William Jackson Humphreys

William Jackson Humphreys (February 3, 1862 – November 10, 1949) was an American physicist and atmospheric researcher.

William Jackson Humphreys
William Jackson Humphreys.jpg
Born(1862-02-03)February 3, 1862
DiedNovember 10, 1949(1949-11-10) (aged 87)
AwardsHoward N. Potts Medal (1916)
Scientific career
Doctoral advisorHenry Augustus Rowland


Humphreys was born on February 3, 1862 in Gap Mills, West Virginia to Jackson and Eliza Ann (née Eads) Humphreys.[1] He studied physics at Washington & Lee University in Virginia and later at Johns Hopkins University in Baltimore, where he earned his Ph.D. in 1897, studying under Henry Augustus Rowland.[2]

He worked in the fields of spectroscopy, atmospheric physics and meteorology. In the field of spectroscopy he found the shift of spectral lines under pressure. In atmospheric physics he found a very good model for the stratosphere in 1909. He wrote numerous books, including a textbook titled Physics of the Air, first published in 1920 and considered a standard work of the time,[2] though it was last published in 1940.[citation needed] He also held some teaching positions at universities. He concluded that the 1815 eruption of Mount Tambora was responsible for the subsequent cooling known as the Year Without a Summer.[3]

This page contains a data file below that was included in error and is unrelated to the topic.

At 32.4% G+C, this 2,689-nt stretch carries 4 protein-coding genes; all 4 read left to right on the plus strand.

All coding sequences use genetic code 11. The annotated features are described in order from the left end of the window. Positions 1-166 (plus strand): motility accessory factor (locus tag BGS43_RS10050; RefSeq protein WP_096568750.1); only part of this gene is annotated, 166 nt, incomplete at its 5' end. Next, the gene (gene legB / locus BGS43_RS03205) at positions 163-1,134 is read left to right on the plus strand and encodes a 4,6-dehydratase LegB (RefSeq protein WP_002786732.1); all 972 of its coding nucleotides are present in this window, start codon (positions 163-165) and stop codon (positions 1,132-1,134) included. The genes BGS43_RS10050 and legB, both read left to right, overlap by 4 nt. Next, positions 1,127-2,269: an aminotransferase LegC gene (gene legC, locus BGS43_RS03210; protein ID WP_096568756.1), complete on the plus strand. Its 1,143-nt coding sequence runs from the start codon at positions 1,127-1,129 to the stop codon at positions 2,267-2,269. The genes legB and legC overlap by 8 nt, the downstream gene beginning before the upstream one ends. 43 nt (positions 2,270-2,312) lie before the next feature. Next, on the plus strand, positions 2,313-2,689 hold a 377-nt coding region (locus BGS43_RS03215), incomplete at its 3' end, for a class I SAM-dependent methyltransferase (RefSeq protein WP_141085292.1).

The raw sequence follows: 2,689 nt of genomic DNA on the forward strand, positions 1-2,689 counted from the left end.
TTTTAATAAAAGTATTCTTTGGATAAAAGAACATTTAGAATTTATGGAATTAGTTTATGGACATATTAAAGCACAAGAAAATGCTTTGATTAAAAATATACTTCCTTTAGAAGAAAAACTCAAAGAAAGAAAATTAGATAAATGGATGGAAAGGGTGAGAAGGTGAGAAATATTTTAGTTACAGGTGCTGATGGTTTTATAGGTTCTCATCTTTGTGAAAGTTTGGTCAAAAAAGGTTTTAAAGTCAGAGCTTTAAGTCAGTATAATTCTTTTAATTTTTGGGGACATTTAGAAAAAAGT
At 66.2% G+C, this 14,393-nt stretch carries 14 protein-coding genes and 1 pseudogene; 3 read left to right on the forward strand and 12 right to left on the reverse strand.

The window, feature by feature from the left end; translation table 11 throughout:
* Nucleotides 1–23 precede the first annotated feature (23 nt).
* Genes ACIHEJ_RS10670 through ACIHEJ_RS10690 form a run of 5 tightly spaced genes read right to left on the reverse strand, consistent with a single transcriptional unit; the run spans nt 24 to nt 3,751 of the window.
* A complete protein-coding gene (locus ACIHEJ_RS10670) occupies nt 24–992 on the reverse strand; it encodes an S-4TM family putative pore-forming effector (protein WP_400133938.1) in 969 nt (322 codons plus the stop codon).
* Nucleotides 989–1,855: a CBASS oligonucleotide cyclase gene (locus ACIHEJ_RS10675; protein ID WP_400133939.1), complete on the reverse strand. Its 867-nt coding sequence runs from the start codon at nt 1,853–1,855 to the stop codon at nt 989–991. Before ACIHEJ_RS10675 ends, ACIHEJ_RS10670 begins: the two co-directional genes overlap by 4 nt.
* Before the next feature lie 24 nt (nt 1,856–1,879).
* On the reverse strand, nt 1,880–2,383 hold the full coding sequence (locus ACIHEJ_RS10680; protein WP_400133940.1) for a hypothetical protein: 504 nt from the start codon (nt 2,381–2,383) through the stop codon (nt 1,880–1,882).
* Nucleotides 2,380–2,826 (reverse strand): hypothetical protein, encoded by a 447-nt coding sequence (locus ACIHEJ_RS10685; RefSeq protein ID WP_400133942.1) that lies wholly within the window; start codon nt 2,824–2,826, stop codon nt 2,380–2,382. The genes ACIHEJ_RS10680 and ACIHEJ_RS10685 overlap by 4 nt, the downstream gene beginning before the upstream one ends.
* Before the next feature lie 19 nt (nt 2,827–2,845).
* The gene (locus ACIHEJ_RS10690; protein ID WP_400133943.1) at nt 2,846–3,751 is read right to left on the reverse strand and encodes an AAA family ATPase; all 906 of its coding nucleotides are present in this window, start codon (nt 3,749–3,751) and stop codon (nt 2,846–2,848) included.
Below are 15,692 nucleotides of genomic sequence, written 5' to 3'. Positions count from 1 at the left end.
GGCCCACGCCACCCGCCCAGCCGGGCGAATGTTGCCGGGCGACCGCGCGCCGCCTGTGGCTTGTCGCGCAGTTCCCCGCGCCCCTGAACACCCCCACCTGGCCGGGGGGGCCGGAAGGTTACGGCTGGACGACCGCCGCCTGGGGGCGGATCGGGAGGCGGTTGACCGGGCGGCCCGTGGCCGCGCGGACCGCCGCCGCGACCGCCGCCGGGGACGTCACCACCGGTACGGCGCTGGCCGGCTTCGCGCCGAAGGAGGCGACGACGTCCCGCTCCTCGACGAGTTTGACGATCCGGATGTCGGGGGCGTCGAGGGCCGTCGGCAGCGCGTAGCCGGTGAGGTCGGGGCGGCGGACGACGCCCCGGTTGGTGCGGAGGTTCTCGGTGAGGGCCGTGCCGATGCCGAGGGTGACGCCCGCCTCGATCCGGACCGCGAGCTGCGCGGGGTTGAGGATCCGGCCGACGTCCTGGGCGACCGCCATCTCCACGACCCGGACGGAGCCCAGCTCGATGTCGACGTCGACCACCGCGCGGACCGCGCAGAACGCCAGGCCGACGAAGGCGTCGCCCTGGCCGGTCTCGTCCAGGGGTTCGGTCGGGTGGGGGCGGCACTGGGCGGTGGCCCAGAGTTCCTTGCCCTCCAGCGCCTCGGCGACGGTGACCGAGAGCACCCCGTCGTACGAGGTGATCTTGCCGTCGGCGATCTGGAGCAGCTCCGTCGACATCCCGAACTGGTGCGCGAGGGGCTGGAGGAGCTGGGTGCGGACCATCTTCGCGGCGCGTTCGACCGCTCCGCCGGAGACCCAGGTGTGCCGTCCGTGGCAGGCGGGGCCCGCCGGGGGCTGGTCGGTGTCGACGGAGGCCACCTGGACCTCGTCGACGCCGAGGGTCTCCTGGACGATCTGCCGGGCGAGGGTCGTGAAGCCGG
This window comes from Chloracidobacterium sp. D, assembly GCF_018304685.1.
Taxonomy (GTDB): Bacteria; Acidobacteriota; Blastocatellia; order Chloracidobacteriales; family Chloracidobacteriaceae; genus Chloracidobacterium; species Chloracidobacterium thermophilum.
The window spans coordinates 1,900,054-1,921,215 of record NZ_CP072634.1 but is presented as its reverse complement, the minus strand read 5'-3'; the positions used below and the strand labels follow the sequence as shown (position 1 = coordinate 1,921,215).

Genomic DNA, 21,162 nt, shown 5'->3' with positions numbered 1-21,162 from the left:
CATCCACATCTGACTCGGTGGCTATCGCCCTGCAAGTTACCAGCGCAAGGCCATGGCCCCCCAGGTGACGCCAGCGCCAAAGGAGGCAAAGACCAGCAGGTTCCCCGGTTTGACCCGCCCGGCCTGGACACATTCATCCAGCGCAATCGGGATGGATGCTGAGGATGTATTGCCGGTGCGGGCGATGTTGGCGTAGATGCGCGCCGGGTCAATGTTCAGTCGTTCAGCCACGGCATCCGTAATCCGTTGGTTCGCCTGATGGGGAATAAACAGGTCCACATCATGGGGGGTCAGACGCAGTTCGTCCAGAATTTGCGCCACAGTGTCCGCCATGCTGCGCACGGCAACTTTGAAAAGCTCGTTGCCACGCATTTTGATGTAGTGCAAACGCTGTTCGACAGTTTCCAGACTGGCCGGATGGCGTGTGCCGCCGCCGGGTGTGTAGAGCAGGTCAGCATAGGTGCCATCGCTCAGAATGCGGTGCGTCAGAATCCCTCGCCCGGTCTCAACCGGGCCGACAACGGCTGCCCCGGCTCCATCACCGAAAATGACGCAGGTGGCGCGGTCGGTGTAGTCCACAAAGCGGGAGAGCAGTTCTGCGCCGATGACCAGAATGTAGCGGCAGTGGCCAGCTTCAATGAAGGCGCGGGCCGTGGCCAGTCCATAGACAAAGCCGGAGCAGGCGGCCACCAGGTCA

From 1905 to 1935 he worked as a physicist for the U.S. Weather Bureau, predecessor of the National Weather Service.[2] In 1924 he was an Invited Speaker of the ICM in Toronto.[4]

He died on November 10, 1949 in Washington, D.C.



  1. ^ Hockey, Thomas (2009). The Biographical Encyclopedia of Astronomers. Springer Publishing. ISBN 978-0-387-31022-0. Retrieved August 22, 2012.
  2. ^ a b c "NOAA History - Profiles in Time/NWS Biographies". National Oceanic and Atmospheric Administration. Retrieved 2011-11-09.
  3. ^ https://climate.nasa.gov/blog/183
  4. ^ Humphreys, W. J. "The effect of surface drag on surface winds". In: Proceedings of the International Congress of Mathematicians in Toronto, August 11–16. 1924. vol. 2. pp. 297–304.